Work: The Great Equalizer

I write this essay to honor my friend Dan, another friend who died recently, and another friend whom I met at work.  To describe my friendship with Dan I first have to describe my relationship with myself at that time of my life: I was self-conscious, believed I was not good enough, acutely aware that I was the first person in my family to go to college and every day felt unworthy.  And Dan was part of the family who controlled The New York Times.  He scared me.  To be truthful everybody scared me, but few more than Dan.  He was brash and direct and funny and biting and quick-witted and I could not keep up.

We were assigned to a project together that required us to visit movie studios together in L.A.  The first night at dinner, over an exceptionally good bottle of wine that Dan chose, he started a conversation about “The List” – the list of very famous people who could sit down next to you on a plane and say, “I want to sleep with you” and it doesn’t count as cheating.  Now Dan and I were each happily married and talked about our respective spouses all the time, so this was one of those conversations that was simply pure laughter, with each of us making fun of the other person’s list.  I remember that Michael Douglas and Bruce Springsteen were both on my list.

The next day we had a business lunch at The Beverly Hills Grille with the head of Marketing at a major studio and Dan started telling the man about my list. Before I knew it the executive was saying, “Well Michael Douglas is right over there.  Let me go get him.”  I was terrified of what Dan might say!  Would he be dignified or sheer ornery?  Michael Douglas came over to our table to say hello to the executives of the New York Times and, much to my relief, Dan chose dignified.  But our friendship was solidified and we laughed about that day for a decade.

Our friendship began.  We talked about what we had wanted to be when we grew up.  I talked about always wanting to be a therapist.  Dan talked about wanting to make a difference in young people’s lives.  He talked about growing up in a prominent family and the pluses and minuses of that.  I told him about feeling insecure and not good enough.  He told me I was an idiot.  From Dan I could hear it.

There’s no getting around the fact that Dan could be difficult at work.  He was smart and would lose patience with people and sometimes it didn’t matter who those people were.  We developed a code that we first used when we were together on a project with a McKinsey and Co. team:  I would tell him that I had heard he’d been behaving as if he’d eaten too much chocolate!  He would sputter a bit and then break into a grin.  From me he could hear it.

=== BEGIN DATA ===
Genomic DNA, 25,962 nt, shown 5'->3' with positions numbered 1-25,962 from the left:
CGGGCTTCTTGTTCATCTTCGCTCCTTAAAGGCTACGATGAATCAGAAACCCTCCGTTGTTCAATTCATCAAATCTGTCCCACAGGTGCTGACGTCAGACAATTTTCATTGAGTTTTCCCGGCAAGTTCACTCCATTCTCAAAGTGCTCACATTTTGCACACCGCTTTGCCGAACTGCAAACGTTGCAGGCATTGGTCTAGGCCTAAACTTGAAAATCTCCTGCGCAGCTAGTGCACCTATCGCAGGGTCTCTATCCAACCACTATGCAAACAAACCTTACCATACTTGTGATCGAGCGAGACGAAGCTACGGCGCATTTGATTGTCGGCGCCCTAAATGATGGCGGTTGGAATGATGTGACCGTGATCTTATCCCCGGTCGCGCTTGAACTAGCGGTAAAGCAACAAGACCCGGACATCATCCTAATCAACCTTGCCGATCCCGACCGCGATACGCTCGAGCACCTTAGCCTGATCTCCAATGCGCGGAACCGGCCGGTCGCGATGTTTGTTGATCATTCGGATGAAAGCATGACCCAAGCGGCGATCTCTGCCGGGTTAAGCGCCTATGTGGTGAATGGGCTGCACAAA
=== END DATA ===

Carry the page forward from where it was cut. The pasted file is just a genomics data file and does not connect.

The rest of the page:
We didn’t work too closely together over time but we were there for one another.  During the first sales conference over which Dan presided as the head of Advertising Sales, he had arranged a karaoke machine for the evening’s entertainment at the bar after dinner.  People were milling about awkwardly, and no one was going anywhere near that machine.  Dan came up to me and said, “Come on, you and I are going to go sing together.”   I know I protested, but he told me not to be an idiot and please help him, and so there were Dan and I, pretending to be Marvin Gaye and Tammi Terrell, belting out “Ain’t No Mountain High Enough!”  All it took was for somebody to be brave enough to break the ice.  Within an hour half the women in advertising were gathered ‘round the mike singing “I Will Survive.”  The evening was a success.

Eventually I left The Times.  Eventually Dan did, too. Every once in a while we’d have dinner, often with other friends from those days.   Before he died he was working in a charter school in Newark, N.J. helping children, making a difference in their lives like he said he wanted to do.

Dan once told me that we were friends because I didn’t treat him differently just because he was a “family” member.  I used to feel a little guilty about that, because sometimes I think that his specialness made me feel special and helped me feel good enough at the beginning of our friendship.  But by the end, I know how special he was just because he was Dan.  I miss him.



“How lucky I am to have something that makes saying good-by so hard.”                             Winnie-the-Pooh